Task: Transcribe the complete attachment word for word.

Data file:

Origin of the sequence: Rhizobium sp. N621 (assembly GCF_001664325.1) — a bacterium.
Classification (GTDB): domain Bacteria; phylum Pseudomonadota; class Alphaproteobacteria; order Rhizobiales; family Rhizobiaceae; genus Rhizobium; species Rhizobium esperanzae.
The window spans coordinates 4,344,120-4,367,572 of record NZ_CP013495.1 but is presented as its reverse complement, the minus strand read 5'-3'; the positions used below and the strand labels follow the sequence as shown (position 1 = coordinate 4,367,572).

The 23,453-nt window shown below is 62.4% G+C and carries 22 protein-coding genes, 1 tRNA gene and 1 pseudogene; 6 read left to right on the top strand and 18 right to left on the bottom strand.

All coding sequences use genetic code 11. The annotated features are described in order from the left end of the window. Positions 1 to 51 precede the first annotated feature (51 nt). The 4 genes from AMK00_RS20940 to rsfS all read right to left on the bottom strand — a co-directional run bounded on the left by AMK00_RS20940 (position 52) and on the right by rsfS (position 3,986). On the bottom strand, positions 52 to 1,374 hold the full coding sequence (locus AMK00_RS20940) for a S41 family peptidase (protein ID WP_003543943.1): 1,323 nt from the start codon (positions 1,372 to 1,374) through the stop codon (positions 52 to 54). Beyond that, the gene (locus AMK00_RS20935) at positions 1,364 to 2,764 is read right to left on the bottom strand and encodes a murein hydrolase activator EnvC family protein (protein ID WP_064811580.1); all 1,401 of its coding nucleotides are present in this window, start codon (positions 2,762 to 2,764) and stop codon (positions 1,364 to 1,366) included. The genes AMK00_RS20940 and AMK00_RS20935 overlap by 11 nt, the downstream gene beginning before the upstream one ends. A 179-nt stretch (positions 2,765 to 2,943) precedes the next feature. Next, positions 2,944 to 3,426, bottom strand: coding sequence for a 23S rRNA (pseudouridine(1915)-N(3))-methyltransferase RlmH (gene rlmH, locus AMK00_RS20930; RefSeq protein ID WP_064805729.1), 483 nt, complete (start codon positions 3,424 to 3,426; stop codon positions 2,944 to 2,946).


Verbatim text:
Origin of the sequence: Rhizobium sp. N621 (assembly GCF_001664325.1) — a bacterium.
Classification (GTDB): domain Bacteria; phylum Pseudomonadota; class Alphaproteobacteria; order Rhizobiales; family Rhizobiaceae; genus Rhizobium; species Rhizobium esperanzae.
The window spans coordinates 4,344,120-4,367,572 of record NZ_CP013495.1 but is presented as its reverse complement, the minus strand read 5'-3'; the positions used below and the strand labels follow the sequence as shown (position 1 = coordinate 4,367,572).

The 23,453-nt window shown below is 62.4% G+C and carries 22 protein-coding genes, 1 tRNA gene and 1 pseudogene; 6 read left to right on the top strand and 18 right to left on the bottom strand.

All coding sequences use genetic code 11. The annotated features are described in order from the left end of the window. Positions 1 to 51 precede the first annotated feature (51 nt). The 4 genes from AMK00_RS20940 to rsfS all read right to left on the bottom strand — a co-directional run bounded on the left by AMK00_RS20940 (position 52) and on the right by rsfS (position 3,986). On the bottom strand, positions 52 to 1,374 hold the full coding sequence (locus AMK00_RS20940) for a S41 family peptidase (protein ID WP_003543943.1): 1,323 nt from the start codon (positions 1,372 to 1,374) through the stop codon (positions 52 to 54). Beyond that, the gene (locus AMK00_RS20935) at positions 1,364 to 2,764 is read right to left on the bottom strand and encodes a murein hydrolase activator EnvC family protein (protein ID WP_064811580.1); all 1,401 of its coding nucleotides are present in this window, start codon (positions 2,762 to 2,764) and stop codon (positions 1,364 to 1,366) included. The genes AMK00_RS20940 and AMK00_RS20935 overlap by 11 nt, the downstream gene beginning before the upstream one ends. A 179-nt stretch (positions 2,765 to 2,943) precedes the next feature. Next, positions 2,944 to 3,426, bottom strand: coding sequence for a 23S rRNA (pseudouridine(1915)-N(3))-methyltransferase RlmH (gene rlmH, locus AMK00_RS20930; RefSeq protein ID WP_064805729.1), 483 nt, complete (start codon positions 3,424 to 3,426; stop codon positions 2,944 to 2,946).